Full Report on Pew Internet
Tuesday, October 31, 2006
Full Report on Pew Internet
Sunday, October 29, 2006
This Edition I will start with a tribute to the person responsible for the discovery of the science of Radiology Or X-Rays and the story associated with the X-ray discovery.
The Beginning Of The Science Of Radiology
"On the evening of November 8, 1895, Wilhelm Conrad Röntgen found that, if the discharge tube is enclosed in a sealed, thick black carton to exclude all light, and if he worked in a dark room, a paper plate covered on one side with barium platinocyanide placed in the path of the rays became fluorescent even when it was as far as two metres from the discharge tube. During subsequent experiments he found that objects of different thicknesses interposed in the path of the rays showed variable transparency to them when recorded on a photographic plate. When he immobilised for some moments the hand of his wife in the path of the rays over a photographic plate, he observed after development of the plate an image of his wife's hand which showed the shadows thrown by the bones of her hand and that of a ring she was wearing, surrounded by the penumbra of the flesh, which was more permeable to the rays and therefore threw a fainter shadow. This was the first "röntgenogram" ever taken. In further experiments, Röntgen showed that the new rays are produced by the impact of cathode rays on a material object. Because their nature was then unknown, he gave them the name X-rays."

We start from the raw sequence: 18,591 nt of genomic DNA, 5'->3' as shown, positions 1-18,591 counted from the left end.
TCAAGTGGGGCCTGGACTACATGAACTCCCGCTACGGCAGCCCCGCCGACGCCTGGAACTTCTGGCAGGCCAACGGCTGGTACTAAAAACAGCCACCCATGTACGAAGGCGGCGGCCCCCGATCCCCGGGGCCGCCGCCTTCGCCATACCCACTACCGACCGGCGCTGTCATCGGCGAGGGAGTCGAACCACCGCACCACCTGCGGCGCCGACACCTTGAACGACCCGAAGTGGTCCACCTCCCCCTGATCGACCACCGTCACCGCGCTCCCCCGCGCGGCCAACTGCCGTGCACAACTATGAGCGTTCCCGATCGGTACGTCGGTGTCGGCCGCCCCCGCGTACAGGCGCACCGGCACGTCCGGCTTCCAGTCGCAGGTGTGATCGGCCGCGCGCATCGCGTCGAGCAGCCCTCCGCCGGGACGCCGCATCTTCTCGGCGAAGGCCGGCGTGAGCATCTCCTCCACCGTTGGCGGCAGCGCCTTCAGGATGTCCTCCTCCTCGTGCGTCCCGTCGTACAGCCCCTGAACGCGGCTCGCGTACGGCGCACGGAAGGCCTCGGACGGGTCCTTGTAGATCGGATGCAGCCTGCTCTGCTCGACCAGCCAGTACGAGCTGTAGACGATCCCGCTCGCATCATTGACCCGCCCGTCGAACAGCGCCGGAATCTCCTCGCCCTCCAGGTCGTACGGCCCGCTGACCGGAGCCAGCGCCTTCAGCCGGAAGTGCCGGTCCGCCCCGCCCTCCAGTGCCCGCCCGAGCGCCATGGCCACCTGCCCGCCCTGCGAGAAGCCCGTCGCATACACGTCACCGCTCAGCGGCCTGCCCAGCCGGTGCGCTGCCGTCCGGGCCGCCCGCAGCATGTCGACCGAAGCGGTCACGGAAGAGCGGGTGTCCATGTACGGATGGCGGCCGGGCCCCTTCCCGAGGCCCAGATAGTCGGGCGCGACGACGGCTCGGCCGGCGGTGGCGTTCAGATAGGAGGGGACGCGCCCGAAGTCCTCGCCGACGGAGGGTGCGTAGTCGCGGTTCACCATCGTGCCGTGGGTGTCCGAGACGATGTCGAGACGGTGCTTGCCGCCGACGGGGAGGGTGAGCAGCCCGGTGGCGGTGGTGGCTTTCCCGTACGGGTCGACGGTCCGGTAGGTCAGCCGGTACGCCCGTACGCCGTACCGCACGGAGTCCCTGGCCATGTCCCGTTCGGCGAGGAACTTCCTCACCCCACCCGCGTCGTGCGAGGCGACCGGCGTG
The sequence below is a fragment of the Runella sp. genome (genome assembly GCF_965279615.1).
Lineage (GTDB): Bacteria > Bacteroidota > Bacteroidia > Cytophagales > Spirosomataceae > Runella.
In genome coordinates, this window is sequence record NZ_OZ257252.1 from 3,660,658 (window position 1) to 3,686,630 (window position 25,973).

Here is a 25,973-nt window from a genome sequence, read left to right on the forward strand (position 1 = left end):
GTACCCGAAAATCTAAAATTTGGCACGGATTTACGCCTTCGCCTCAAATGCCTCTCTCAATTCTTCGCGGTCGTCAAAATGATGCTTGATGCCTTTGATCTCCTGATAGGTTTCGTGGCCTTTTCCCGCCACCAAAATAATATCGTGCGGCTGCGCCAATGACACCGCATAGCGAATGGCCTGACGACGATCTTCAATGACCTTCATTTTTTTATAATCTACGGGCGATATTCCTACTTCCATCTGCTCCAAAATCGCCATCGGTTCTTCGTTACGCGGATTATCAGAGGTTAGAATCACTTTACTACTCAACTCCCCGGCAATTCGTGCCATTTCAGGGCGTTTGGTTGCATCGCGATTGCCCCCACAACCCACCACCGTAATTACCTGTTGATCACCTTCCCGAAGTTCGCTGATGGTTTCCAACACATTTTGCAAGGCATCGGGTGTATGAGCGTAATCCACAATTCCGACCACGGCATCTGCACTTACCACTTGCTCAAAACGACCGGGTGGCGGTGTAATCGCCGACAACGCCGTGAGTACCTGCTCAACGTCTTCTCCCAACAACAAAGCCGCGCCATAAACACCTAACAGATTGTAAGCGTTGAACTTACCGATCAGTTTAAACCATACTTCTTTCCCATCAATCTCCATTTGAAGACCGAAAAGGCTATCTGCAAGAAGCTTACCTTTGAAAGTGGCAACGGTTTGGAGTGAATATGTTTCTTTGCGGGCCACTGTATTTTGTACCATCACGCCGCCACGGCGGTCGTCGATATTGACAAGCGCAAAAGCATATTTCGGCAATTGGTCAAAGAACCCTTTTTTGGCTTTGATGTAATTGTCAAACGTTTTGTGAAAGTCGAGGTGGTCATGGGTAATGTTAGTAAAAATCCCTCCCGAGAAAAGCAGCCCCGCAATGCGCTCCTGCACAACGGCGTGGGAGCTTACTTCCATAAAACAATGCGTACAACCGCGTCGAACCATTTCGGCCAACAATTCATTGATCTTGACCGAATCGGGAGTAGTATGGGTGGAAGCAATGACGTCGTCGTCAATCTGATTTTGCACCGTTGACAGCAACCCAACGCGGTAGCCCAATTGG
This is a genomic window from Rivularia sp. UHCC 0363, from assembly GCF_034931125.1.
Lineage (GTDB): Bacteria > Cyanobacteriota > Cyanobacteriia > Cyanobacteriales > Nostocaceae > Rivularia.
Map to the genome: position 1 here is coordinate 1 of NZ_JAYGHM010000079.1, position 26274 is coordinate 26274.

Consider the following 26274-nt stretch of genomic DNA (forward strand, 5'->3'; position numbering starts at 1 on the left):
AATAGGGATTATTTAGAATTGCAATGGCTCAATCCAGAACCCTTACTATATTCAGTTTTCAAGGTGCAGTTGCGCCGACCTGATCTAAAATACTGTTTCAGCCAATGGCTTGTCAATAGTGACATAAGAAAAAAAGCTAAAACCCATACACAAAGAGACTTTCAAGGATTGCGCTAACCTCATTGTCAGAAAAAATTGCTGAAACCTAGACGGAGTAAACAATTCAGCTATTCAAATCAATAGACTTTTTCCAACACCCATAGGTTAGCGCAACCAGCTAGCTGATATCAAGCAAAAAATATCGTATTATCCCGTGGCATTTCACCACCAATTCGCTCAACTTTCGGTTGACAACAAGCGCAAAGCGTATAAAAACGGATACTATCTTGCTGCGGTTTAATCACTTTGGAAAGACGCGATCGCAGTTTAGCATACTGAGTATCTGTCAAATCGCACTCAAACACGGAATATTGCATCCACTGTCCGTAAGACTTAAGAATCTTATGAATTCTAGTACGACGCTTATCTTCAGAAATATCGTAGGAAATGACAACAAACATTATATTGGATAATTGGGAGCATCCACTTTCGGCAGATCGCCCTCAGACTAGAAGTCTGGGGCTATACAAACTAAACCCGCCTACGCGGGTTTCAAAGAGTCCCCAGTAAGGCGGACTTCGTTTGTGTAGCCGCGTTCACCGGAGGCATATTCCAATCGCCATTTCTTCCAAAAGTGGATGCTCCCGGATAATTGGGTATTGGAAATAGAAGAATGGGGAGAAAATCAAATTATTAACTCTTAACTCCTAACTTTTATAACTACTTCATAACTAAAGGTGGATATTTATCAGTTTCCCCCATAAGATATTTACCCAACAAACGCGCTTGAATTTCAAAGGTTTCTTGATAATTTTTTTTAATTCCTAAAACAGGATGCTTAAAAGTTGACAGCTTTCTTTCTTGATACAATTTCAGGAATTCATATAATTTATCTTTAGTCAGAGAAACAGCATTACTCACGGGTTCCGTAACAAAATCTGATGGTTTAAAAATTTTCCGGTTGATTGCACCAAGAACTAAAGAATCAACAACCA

Dr. Kavokin presents Patient Information on Medical Imaging technique known as Ultrasound followed by a Quiz.
"Let's say you have a belly pain. Did you ever get it?Let's say this time the pain is really unbearable. What will you do? Where would you go? You should rush to a doctor.When you arrive to ER, doctor asks you lots of questions. How bad is pain, where is it located, where does it refer (go)? Any nausea, vomiting, defecation problems and so on. He will also ask about your history. Then he looks up for your past problems in your written history or history stored on computer.He will listen your lungs, palpate your belly, sometime even causing more pain by touching. Eventually he suspects a disease and confirms it with some type of the tests. What tests will he choose? There will be blood work, urinalysis and some other analysis.Eventually you will probably go into the radiology department to get some imaging test. Abdominal US"
Mikhail Serebrennik of Filmjacket.com has submitted this case. Its Scary for Sure!
Case Details-One (relatively senior!) surgical resident at our hospital, who no longer works here, has punctured the left chest wall with a trochar in an attempt to place a left thoracic pigtail drainage catheter. You can be the judge of the resulting situation. The chest tube ended up in the left ventricle!
Hot Discussion Topics From Sumer's Radiology Site
(comments and suggestions on each topic are welcome)
Seems like Canada is also looking towards Teleradiology
Will Radiologists Keep Control Over Ultrasound?
Who should read a Coronary CT angiogram?
What is New In the Top Radiology Journals
Am J Roentgenol
That wraps up this month's highlights of the Radiology blogosphere. Hope the readers enjoyed the Fifth edition of the Radiology Grand Rounds. If you liked any of these blogs, keep visiting them. Please email me at email@example.com if you are interested in hosting future Radiology Grand Rounds. Archive for the Radiology Grand Rounds here-Radiology Grand Rounds. Be sure to tune in Next Month Last Sunday 26th November, when Grand Rounds will be hosted at- Spot Diagnosis Send the Submissions to- firstname.lastname@example.org
Saturday, October 28, 2006
Full Text-UCLA News
Hat Tip- Medgadget